NEW YORK (Reuters Health) - Medicare is spending more money every year per person, and each obese beneficiary tacks on an extra $149 a year to that increase, according to a new study.
The researchers say chronic conditions associated with obesity, such as high blood pressure and diabetes, are to blame for the steeper climb in health care expenses.
“Not only do we have more obese Americans, but the obese population appears to be in worse health today than they were in the past,” said Dawn Alley, the lead author of the study and a professor at the University of Maryland School of Medicine.
Alley and her colleagues collected survey data on nearly 30,000 people with Medicare, the government’s health insurance for seniors. They divided the people into three groups — normal, overweight and obese — depending on their body mass index, or BMI, a measure of weight in relation to height.
Between 1997 and 2006, the percentage of obese people rose from 21 percent to 29 percent of Medicare beneficiaries, the researchers found.
Expenses also grew, with the health care tab for a normal-weight person increasing by $122 annually.
For those who were overweight, the cost went up by $230 per person, and for obese beneficiaries it climbed by $271.
“I think that’s a perfectly reasonable finding,” said Darius Lakdawalla, a health policy researcher at the University of Southern California, who was not involved in the study. “It’s in general agreement with a lot of other research on health and disability throughout the population.”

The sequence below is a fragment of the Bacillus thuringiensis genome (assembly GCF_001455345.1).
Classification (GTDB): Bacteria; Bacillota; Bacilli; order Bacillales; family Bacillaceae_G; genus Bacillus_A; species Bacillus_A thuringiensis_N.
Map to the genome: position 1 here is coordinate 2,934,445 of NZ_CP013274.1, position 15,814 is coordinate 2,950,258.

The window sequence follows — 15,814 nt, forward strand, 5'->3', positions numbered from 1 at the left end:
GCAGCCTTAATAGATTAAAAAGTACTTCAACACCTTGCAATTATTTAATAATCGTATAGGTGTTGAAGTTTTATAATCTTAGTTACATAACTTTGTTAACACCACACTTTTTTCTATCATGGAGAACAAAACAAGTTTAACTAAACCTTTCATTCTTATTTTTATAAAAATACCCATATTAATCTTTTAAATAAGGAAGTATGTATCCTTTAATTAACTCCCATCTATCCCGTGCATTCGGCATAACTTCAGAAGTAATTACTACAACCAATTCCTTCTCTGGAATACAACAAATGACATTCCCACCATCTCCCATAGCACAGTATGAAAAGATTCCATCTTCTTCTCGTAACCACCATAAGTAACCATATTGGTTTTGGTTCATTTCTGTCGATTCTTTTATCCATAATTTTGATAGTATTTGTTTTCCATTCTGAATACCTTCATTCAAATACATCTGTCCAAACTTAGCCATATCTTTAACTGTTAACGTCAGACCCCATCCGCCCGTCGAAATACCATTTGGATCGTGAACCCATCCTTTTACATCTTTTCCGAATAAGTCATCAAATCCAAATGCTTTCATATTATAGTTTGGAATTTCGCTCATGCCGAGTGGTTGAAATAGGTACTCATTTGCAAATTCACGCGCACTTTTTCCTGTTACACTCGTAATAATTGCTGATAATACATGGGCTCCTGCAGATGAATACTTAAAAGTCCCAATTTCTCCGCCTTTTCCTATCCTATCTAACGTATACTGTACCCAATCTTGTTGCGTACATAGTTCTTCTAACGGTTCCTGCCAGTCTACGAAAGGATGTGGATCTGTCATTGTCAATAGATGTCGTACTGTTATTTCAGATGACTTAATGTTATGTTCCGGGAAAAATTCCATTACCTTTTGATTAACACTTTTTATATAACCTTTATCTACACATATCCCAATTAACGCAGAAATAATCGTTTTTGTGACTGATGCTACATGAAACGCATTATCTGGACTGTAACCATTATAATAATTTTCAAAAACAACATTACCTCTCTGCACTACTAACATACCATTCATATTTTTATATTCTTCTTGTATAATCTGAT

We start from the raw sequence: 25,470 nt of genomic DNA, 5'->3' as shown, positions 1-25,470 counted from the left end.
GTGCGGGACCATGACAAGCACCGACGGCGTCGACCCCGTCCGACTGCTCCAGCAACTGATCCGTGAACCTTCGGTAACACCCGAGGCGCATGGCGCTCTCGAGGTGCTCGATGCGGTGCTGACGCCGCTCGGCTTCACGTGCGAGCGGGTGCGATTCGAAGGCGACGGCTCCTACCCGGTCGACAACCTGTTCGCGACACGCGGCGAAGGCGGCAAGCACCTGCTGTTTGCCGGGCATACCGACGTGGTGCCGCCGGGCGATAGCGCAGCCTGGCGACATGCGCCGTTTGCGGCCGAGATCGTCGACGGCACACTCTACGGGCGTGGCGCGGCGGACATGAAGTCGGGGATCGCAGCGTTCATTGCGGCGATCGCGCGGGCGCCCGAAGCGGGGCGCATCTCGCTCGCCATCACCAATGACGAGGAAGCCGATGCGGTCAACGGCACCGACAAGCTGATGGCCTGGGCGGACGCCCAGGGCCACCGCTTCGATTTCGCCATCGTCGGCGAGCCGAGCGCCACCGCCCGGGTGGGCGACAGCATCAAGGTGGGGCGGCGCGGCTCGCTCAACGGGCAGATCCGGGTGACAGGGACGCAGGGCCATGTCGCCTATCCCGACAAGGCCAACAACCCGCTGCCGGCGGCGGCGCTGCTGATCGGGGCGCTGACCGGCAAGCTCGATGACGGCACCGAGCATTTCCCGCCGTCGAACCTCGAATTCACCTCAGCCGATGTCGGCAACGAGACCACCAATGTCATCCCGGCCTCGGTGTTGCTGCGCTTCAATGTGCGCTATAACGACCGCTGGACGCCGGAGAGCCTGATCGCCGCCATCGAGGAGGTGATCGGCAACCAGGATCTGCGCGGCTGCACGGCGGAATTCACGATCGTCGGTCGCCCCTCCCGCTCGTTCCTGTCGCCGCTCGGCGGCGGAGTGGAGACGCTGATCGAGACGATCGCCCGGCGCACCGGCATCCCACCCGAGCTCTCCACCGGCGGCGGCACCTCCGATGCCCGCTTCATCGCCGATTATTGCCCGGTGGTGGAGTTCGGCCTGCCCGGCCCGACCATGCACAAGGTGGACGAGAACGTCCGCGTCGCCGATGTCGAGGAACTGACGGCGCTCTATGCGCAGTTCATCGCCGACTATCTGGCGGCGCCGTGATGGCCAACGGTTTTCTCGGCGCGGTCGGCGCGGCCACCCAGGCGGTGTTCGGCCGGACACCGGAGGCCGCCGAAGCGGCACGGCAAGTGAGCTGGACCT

When the researchers took into account whether people had chronic conditions commonly linked to obesity, such as sleep apnea, heart disease and diabetes, they found that BMI no longer changed the price tag.
That means the chronic ailments that come with obesity are driving up U.S. health care costs, Alley and her colleagues say.
“Generally, the verdict is obesity and overweight will increase Medicare expenditures. The debate right now is how much it will increase Medicare expenditures,” said Zhou Yang, a professor at Emory University, who wasn’t part of the new research.
Yang said her approach to measuring the increase among obese beneficiaries would probably yield an even higher estimate than Alley’s.
A study from 2009 estimated that obesity-related diseases account for one out of every 10 dollars spent on health care — or about $147 million total (see Reuters Health story of July 27, 2009).
Alley’s group didn’t make predictions about how much obesity-related expenses will cost tax payers in the coming years. She said her findings are concerning regarding future expenses, but don’t mean the spending is inappropriate.
“In some cases costs are increasing because we’re actually doing a better job of treating conditions,” she told Reuters Health.
But public health efforts should focus on trying to prevent obesity in the first place, Alley said.
SOURCE: bit.ly/yCD5Z3 Archives of Internal Medicine, February 13, 2012.